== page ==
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One of the more interesting advances in the past decade is the insight that vascular disease is primarily an inflammatory process. With that in mind, several observers have asked whether PGD2, 15d-PGJ2, or even PGE2 may play a salutary role in controlling coronary artery and other forms of vascular disease. Kaplan et al approached this question in a rat model of ischemia-reperfusion injury. Ischemia-reperfusion injury resulted in cardiac tissue damage, inflammatory infiltration, and a rise in CPK and myeloperoxidase. Administration of 15d-PGJ2 before injury protected against both tissue damage and inflammation. In contrast, the PPAR-γ agonist ciglitazone protected against damage but not inflammation, suggesting yet again that 15d-PGJ2 has both PPAR-γ-dependent and PPAR-γ-independent effects. Consistent with this interpretation, the PPAR-γ antagonist GW-9662 reversed the effect of ciglitazone but not 15d-PGJ2.55

A cardinal feature of atherosclerosis is the formation of foam cells (lipid-laden macrophages) in the lining of arteries. Chan et al.56 examined the possible anti-inflammatory role of PGs on foam cell formation in vitro. Treatment of THP-1 human macrophages with an NSAID or selective COX-2 inhibitor caused lipid accumulation and a foam cell phenotype. The mechanism of this effect was related to down-regulation of 27-hydroxylase and adenosine 5′-triphosphate-binding cassette, subfamily A, member 1 (ABCA1), enzymes that play critical roles in reverse cholesterol transport. The effects of COX inhibition could be reversed by either PGD2 or PGE2. These data underline the importance of PGs to vascular biology, and suggest that the ability of COX inhibitors to increase cardiac risk may relate not only to inhibition of prostacyclin generation57 but also to direct effects on the inflammatory responses of the atheromatous plaque.

Could anti-inflammatory PGs be protective against vascular disease in humans? A single study has addressed this question. Cipollone et al.58 examined carotid artery specimens from patients undergoing endarterectomy for atherosclerotic disease. Patients were categorized as symptomatic versus asymptomatic, on the supposition that symptomatic patients represented a more severely affected cohort. Symptomatic patients expressed less PGDS, and less PPAR-γ, than their asymptomatic counterparts. The authors concluded that a loss of endovascular PGDS and/or PPAR-γ may contribute to the atherosclerotic phenotype.58

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Because many PG studies involve the use of COX inhibitors, it is important to note that some COX inhibitors may also have COX-independent anti-inflammatory properties. For example, nonacetylated salicylates are relatively poor COX inhibitors but have a plethora of other effects, including the inhibition of NF-κB59 and Erk.60 Aspirin, or acetylsalicylic acid, was first reported to inhibit COX enzymes by Vane in 1970.61 However, Serhan has recently shown that whereas aspirin inhibits COX-1, it may actually divert the activity of COX-2 into the generation of lipoxins, potent anti-inflammatory lipids that participate in the resolution of inflammation.62,63 Nabumetone, a prodrug that is converted by the liver into the COX inhibitor 6MNA, actually has its own COX-independent ability to inhibit NF-κB.49 These, and other COX-independent effects, may need to be considered both in the clinic and when interpreting laboratory studies using these agents.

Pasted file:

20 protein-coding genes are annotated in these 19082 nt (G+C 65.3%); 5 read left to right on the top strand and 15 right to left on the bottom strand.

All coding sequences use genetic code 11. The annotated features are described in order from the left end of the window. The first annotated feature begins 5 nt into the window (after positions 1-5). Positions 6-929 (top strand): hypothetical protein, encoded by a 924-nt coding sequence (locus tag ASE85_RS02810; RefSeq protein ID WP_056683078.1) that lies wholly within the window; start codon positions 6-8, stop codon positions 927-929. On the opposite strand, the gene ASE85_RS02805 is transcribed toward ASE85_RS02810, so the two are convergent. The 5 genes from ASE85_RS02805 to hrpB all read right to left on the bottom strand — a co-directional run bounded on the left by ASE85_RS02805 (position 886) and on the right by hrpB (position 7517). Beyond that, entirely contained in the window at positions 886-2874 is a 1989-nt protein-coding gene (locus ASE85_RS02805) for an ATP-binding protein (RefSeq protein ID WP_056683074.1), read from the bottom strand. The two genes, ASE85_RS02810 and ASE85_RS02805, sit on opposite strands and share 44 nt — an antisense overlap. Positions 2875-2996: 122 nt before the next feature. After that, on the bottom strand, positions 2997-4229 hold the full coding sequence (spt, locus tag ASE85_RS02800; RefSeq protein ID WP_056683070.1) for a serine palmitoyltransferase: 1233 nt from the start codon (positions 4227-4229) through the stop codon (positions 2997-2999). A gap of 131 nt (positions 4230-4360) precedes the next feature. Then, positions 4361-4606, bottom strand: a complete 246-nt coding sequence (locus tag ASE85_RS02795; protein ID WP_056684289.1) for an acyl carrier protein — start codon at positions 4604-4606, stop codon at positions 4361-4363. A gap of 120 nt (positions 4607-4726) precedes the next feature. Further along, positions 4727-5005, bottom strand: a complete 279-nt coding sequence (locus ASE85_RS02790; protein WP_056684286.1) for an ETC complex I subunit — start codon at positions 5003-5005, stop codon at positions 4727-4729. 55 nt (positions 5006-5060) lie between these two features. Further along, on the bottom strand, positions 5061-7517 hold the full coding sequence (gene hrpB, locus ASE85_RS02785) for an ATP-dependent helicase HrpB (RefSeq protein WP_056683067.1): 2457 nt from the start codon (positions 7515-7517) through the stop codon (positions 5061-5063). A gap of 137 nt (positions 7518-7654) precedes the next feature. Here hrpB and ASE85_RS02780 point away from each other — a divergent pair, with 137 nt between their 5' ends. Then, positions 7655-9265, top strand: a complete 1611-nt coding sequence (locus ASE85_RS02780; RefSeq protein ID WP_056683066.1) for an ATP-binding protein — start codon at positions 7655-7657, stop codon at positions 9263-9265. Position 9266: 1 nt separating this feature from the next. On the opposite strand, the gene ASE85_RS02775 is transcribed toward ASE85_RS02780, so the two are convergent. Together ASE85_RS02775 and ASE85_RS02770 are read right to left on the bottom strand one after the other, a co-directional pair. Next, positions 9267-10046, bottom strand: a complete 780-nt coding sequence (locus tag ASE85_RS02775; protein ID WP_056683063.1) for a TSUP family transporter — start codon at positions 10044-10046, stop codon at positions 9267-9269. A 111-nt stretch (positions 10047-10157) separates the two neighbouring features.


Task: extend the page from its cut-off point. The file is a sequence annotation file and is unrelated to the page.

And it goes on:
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It is increasingly clear that any paradigm identifying PGs as exclusively proinflammatory is both limited and in need of revision. Even PGE2, a classic promoter of inflammation, can be potently anti-inflammatory in specific contexts. Other PGs, particularly PGD2 and 15d-PGJ2, exert predominantly anti-inflammatory effects, via targets such as PPAR-γ and NF-κB. These effects may be segregated in time and contribute to the resolution of acute inflammation. The so-called NSAIDs, by inhibiting PG production, may actually have mixed anti-inflammatory and proinflammatory effects, a phenomenon deserving consideration when deciding how best to use NSAIDS and selective COX-2 inhibitors. Indeed, in animal models, administration of an NSAID early in the course of inflammation seems to abrogate inflammation, whereas administration of an NSAID after the onset of inflammation resolution may actually prolong the inflammatory response. These mixed effects may have implications for coronary artery disease, including the effects on NSAIDs on the risk of myocardial infarction. Future studies will further elucidate the role(s) of PGs in the yin/yang of inflammation and permit a more directed and effective exploitation of PG inhibitors.

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The authors thank Edwin Chan and Allison Reiss for encouraging the writing of this manuscript, Steven Abramson for supporting the authors' research described herein, and Jean Park, Nada Marjanovic, Aryeh Abeles, Matthew Axelrod, Mark Fisher, Mara Pillinger, Victoria Dinsell, and Sonia Tolani for their contributions to our investigations.

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prostaglandin; inflammation; cardiovascular disease; NSAID; cyclooxygenase

© 2009 American Federation for Medical Research